One of Virginia's most important examples of High Victorian Gothic architecture provides a dramatic flourish at the southeastern extremity of Courthouse Hill. Designed by a New York City architect in a style that was rather out-of-date, the church is built of hard-pressed brick, vivid red in color, with contrasting yellow-hued stone and terra-cotta trim. The imposing tower, capped with a slate-covered broach spire, rises 180 feet. Over the crossing, a flèche imitates its silhouette on a diminutive scale. Three rose windows filled with stained glass produced in Lynchburg light the auditorium-like sanctuary. The church is a near twin of the First Baptist Church in Danville (1882–1885; PI47). Johnson's Sunday school addition of the 1920s, a brilliant response to the original design, balances the thrust of the tower on the opposite side. Later, Johnson added a recessed chancel with divided choir stalls to the sanctuary.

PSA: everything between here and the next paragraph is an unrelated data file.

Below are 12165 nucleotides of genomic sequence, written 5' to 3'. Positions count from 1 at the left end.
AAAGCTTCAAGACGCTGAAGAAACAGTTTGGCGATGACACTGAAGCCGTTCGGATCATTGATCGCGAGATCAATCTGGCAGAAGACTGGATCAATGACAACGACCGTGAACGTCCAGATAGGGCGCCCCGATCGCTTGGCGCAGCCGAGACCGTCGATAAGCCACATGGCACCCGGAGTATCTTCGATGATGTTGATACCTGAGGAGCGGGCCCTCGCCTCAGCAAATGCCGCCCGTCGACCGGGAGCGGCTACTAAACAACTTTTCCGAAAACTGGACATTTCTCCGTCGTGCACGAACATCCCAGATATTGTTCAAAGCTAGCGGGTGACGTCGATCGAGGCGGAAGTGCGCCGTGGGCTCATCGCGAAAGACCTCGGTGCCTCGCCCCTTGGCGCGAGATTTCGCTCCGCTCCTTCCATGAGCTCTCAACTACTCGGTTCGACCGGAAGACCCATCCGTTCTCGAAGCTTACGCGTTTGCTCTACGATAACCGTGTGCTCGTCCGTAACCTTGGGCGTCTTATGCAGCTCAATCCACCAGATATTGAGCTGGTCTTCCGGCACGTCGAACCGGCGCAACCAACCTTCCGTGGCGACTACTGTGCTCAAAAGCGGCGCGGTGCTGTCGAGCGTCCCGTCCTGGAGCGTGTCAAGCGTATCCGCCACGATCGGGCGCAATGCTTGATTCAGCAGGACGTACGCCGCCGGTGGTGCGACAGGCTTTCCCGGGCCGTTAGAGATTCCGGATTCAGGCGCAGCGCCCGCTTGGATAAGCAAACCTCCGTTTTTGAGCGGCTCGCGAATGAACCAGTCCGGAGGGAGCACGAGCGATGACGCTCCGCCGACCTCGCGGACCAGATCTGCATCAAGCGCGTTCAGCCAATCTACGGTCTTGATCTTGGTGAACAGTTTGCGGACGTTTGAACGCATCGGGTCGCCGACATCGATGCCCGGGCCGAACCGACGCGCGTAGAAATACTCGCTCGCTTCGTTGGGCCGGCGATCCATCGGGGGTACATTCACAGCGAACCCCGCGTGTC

The June 1993 storm that damaged the spire of the Court Street Baptist Church (BD37) destroyed this taller one, which crashed into the sanctuary below. Lynchburg architect Rhodes designed the copy, which was fabricated in the churchyard and joyfully lifted into place in September 1995.